The birdfoot violet blooms in fields and forests in the central and eastern United States and Canada. Why this wildflower comes in two differently colored varieties has long been a mystery. But a new study may have an answer. Its field data suggest that blooms with two-toned petals may attract bees by providing a warm spot to rest their chilly bums.
Among these flowers, the most common form — or morph — has five light-purple petals arranged in a ring. But some of these violets instead have three of the pale-purple petals and two dark-purple ones. Researchers have now probed what advantages one form may have over the other.
Dark objects — especially black objects — tend to heat up in the sun more than light objects do. (Think of a hot blacktop driveway on a summer day. Ouch!) After all, black absorbs all wavelengths of light. And energy from that absorbed light collects as heat. Light objects often feel cooler, because lighter colors absorb some wavelengths of light but reflect most others.
The dark petals of the birdfoot violet aren’t black. But their purple is so dark that it looks almost black. This effect is called “optic black,” explains Peter Bernhardt. He studies plants at Saint Louis University in Missouri. (The word optic refers to how an animal sees an object.)
Scientists had guessed for many years that this optic blackness made the dark-purple petals warmer than the lighter ones. If so, then those warmer petals might make an attractive perch for bugs seeking the pollen and sweet nectar from inside the flowers. “It’s like putting on a black coat when it’s cold outside and sitting in the sun,” explains Bernhardt. Yet no one had actually measured the temperature difference between the two types of petals.
So Bernhardt, his colleague Retha Edens-Meier and others set out to do just that. They took the temperatures of violets in a sunny open field and in a shaded forest. Both sites were in Missouri. Edens-Meier poked a thermometer as thin as a needle through both light and dark petals. On average, dark-purple petals were about 3 degrees Celsius (5.4 degrees Fahrenheit) warmer than light-purple ones.
“For a cold-blooded insect” landing on a flower, “that’s a big difference,” Bernhardt notes.
Snug for a bug?
Scientists knew that some flowers use warmth to attract bees and other pollinators. (Pollinators are insects and other animals that help flowers reproduce.) The Arctic poppy uses its cup-shaped petals to direct rays of sunlight to its center. This creates a warm spot for landing insects. And that warmth is welcome in the cold polar regions where that poppy grows.
The birdfoot violet blooms in early spring. That can be quite a chilly time across its range. Bernhardt, Edens-Meier and their team wondered whether bees preferred the violet morphs with warmer, dark-purple petals. Since bees pollinate these flowering plants, a preference for one form of the flower could have major impacts on its population size.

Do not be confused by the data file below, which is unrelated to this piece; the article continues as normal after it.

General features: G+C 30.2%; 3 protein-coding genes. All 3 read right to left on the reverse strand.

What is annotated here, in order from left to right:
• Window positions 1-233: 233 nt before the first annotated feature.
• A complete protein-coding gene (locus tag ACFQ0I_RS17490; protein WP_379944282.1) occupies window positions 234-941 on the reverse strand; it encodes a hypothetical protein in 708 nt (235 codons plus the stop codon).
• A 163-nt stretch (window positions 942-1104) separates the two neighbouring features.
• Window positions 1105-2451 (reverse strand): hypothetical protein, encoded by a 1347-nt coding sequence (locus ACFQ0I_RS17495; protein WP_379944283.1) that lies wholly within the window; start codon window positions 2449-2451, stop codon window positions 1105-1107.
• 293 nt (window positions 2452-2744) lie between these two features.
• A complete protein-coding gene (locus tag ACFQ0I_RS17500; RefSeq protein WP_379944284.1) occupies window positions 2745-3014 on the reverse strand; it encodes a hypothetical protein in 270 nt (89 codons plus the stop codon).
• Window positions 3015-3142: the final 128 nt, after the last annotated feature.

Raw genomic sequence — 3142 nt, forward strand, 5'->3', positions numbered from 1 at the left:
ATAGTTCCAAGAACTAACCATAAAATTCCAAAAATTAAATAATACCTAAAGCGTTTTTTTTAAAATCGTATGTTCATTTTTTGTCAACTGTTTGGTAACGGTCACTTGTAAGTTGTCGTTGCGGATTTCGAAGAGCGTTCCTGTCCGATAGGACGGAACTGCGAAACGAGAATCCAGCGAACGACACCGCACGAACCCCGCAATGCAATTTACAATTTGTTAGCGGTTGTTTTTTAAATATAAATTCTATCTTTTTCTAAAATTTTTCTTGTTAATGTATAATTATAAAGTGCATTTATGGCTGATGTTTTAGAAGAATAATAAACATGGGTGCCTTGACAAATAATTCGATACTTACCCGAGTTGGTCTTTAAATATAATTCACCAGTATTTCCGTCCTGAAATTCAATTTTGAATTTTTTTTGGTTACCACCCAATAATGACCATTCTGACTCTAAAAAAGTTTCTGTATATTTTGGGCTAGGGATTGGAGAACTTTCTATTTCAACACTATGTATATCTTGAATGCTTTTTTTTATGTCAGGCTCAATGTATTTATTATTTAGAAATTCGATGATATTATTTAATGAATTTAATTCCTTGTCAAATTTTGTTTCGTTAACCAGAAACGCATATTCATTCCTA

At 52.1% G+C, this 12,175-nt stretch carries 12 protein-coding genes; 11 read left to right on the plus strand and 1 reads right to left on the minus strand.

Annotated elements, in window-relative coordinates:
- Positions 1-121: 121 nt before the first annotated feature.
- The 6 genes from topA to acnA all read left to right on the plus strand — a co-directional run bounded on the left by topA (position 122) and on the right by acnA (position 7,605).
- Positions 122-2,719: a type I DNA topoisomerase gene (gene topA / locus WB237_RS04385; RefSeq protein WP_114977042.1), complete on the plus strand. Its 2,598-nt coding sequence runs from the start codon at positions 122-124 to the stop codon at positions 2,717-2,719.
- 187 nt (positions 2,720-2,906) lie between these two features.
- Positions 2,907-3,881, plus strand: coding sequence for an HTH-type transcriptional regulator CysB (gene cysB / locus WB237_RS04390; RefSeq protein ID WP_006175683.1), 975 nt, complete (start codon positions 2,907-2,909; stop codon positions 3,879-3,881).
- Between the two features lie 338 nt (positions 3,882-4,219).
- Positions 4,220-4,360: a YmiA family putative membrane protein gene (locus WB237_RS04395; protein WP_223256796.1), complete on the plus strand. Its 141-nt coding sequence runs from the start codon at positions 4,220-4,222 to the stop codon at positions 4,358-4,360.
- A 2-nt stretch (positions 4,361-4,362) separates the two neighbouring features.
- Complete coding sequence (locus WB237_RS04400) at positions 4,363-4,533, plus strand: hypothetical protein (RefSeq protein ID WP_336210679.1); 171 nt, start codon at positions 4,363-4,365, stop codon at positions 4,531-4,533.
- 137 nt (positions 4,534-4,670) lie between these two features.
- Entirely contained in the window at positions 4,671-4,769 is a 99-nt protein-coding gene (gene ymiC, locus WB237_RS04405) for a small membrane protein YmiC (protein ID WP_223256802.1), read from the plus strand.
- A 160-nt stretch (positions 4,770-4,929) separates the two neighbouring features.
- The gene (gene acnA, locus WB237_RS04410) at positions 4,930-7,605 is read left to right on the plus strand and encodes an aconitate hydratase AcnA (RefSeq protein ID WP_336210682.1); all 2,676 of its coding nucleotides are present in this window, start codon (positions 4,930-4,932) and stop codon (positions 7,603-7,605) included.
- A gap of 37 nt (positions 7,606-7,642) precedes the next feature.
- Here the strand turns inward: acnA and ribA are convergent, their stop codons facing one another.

For two springs, the biologists tracked bee activity at their two study sites. Bees in the sunny field rarely visited the violets with dark petals. Little surprise, the light-colored violets that they preferred were far more common there than were violets with dark petals. In fact, there were 40 times more light-colored violets at the sunny site than ones with two-toned blooms!
That same overwhelming preference for pale-flowered blooms did not show up at the shaded forest site. Bees there actually preferred the two-toned blooms. And this seems to have affected how many of those plants populated the area. The researchers counted 59 light-colored violets and almost as many — 51 — of the flowers with two-toned blooms.
The team published its findings in November in the Journal of Pollination Ecology.
What to make of the findings
Some bees at the forested site also hung upside-down from the dark-purple petals as they visited to collect pollen. The position is awkward. Normally, bees won’t hang upside down to suck nectar. The insects could be doing this to warm their backsides on the dark petals, the researchers now suspect. Petal warmth may be more important to bees supping in a cool, shady forest than to those bees dining in warm, sunny fields, Edens-Meier now suspects.
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The birdfoot violet isn’t the only flower that comes in different color morphs.
Many wildflowers have two or more color morphs, notes Randy Mitchell. A biologist, he works at the University of Akron in Ohio and wasn’t involved in the new study. Mitchell studies how plants and their pollinators interact. And figuring out why different flower morphs exist is a fundamental biology question, he notes. Botanists also want to know what role pollinators may have in determining which color morphs are more common.
“Knowing that there is a temperature difference between light and dark petals is a good start,” says Mitchell. But the new study leaves a lot of questions unanswered, he adds. How much are bees actually warmed by dark petals, for example? Researchers could take the bees’ temperatures to find out, he suggests. Future studies also could look at what other things might affect how common different color morphs are. For instance, he asks, do some animals prefer eating one flower type over the other?
“It’s really exciting that something as simple as the color of a flower can give us insights on important issues like why there’s variation in the biological world,” Mitchell says.